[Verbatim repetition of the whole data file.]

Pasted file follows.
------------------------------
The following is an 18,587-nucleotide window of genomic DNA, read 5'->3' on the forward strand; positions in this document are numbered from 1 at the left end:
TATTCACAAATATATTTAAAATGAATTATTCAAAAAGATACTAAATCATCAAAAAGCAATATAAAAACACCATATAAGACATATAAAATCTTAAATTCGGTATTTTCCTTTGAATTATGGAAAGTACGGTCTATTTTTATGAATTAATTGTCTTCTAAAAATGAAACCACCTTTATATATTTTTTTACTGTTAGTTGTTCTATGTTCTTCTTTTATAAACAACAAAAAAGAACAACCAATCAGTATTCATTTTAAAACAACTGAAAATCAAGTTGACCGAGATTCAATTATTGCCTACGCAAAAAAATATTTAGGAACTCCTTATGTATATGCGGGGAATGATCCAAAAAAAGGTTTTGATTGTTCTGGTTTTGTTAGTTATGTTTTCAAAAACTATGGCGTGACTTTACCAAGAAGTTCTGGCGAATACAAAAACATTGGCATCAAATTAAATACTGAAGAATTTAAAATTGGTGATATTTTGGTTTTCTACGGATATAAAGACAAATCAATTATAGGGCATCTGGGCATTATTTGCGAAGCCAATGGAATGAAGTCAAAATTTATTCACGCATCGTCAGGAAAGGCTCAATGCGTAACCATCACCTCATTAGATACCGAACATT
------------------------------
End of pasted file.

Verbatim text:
The following is an 18,587-nucleotide window of genomic DNA, read 5'->3' on the forward strand; positions in this document are numbered from 1 at the left end:
TATTCACAAATATATTTAAAATGAATTATTCAAAAAGATACTAAATCATCAAAAAGCAATATAAAAACACCATATAAGACATATAAAATCTTAAATTCGGTATTTTCCTTTGAATTATGGAAAGTACGGTCTATTTTTATGAATTAATTGTCTTCTAAAAATGAAACCACCTTTATATATTTTTTTACTGTTAGTTGTTCTATGTTCTTCTTTTATAAACAACAAAAAAGAACAACCAATCAGTATTCATTTTAAAACAACTGAAAATCAAGTTGACCGAGATTCAATTATTGCCTACGCAAAAAAATATTTAGGAACTCCTTATGTATATGCGGGGAATGATCCAAAAAAAGGTTTTGATTGTTCTGGTTTTGTTAGTTATGTTTTCAAAAACTATGGCGTGACTTTACCAAGAAGTTCTGGCGAATACAAAAACATTGGCATCAAATTAAATACTGAAGAATTTAAAATTGGTGATATTTTGGTTTTCTACGGATATAAAGACAAATCAATTATAGGGCATCTGGGCATTATTTGCGAAGCCAATGGAATGAAGTCAAAATTTATTCACGCATCGTCAGGAAAGGCTCAATGCGTAACCATCACCTCATTAGATACCGAACATT